In our connected world unfamiliar activities make adults worry about kids, and violent and exploitative events, some connected to the digital world, make us fear for our children’s safety. This past week two events, a 13-year-old’s ruthless murder that was associated with online app interactions and a Wall Street Journal article, Cyberthieves Have a New Target: Children, made many of us wonder, once again, whether the digital world is degrading the quality of our lives.
The best part of his decision-making process is the author’s metaphor describing the three doors that open to progressively more complicated social media and how each door leads to a more complicated social experience for a younger person. Bilton explains how each door opens to trickier types of social media that allow — or more likely promotes — certain types of negative behavior. He is not against social media access at all, but he has some specific recommendations about child supervision and parent responsibilities.
Now that we are all returning to school routines, take the time to make a few 21st Century family decisions — choices that can help the device-users in your family grow more careful, thoughtful, and serious about their connected world responsibilities. With so much going on the digital world, parenting today is a bit like riding a roller coaster. But some carefully considered decisions can set the stage for fewer digital world scrapes and bumps in a family’s life.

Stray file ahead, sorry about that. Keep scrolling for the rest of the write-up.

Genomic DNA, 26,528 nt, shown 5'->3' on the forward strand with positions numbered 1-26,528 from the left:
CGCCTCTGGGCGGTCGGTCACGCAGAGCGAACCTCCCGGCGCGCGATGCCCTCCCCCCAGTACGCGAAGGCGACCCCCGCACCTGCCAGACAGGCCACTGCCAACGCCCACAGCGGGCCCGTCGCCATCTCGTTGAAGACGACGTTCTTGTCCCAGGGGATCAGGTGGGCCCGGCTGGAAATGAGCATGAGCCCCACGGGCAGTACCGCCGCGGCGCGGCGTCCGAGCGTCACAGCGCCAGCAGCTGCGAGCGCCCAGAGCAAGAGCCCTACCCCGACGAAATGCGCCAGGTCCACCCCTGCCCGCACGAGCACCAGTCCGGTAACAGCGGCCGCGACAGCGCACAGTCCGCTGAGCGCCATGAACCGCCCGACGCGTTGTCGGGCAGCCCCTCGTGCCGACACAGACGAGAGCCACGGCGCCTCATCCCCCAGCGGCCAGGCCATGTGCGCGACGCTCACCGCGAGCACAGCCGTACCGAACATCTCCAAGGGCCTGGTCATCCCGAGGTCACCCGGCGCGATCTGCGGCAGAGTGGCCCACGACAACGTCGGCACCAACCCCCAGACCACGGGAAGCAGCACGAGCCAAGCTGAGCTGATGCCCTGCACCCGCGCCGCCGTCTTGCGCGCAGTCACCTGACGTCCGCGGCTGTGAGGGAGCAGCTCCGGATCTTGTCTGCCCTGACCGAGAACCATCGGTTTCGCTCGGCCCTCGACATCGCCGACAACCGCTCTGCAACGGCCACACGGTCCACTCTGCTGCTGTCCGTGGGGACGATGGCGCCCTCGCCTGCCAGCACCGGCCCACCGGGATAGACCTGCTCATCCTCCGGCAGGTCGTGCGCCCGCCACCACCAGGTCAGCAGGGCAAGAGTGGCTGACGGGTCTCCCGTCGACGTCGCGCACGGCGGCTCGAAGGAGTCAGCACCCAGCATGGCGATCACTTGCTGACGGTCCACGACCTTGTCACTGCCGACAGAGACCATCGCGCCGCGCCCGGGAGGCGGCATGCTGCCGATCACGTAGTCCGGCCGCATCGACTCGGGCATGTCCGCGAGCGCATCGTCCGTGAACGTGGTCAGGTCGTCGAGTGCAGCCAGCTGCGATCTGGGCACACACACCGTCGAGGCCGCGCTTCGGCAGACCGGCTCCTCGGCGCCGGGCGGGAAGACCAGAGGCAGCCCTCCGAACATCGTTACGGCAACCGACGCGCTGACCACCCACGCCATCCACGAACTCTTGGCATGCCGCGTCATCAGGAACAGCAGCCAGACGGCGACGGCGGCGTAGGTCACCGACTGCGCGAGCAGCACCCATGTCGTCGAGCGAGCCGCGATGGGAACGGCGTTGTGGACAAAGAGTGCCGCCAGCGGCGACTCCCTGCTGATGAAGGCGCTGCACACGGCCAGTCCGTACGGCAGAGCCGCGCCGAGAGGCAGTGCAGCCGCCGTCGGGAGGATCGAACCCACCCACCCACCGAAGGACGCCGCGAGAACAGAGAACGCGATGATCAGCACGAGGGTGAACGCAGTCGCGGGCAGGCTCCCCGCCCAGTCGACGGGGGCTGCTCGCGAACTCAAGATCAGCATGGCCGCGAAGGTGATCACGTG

1. Where will digital devices be charged at night? Most educators recommend that families charge devices in a centralized location away from bedrooms. Many parents also set an evening time limit after which mobile phones, iPads, and even the Internet cannot be used.
2. If students have significant amounts of online homework, where will they work? Dining room table? Family room? Den? Most educators and pediatricians suggest that students do homework on computers that are located in places where other people also spend time and not in the bedroom. Check out How Does Multitasking Change the Way Kids Learn over at the KQED Mindshift website.
My content addresses issues of interest for parents whose kids use either or both of the sites and focuses on interesting facts, some of the differences between Google+ and Facebook, and privacy issues.
I illustrate with a terrific infographic from Veracode Application Security.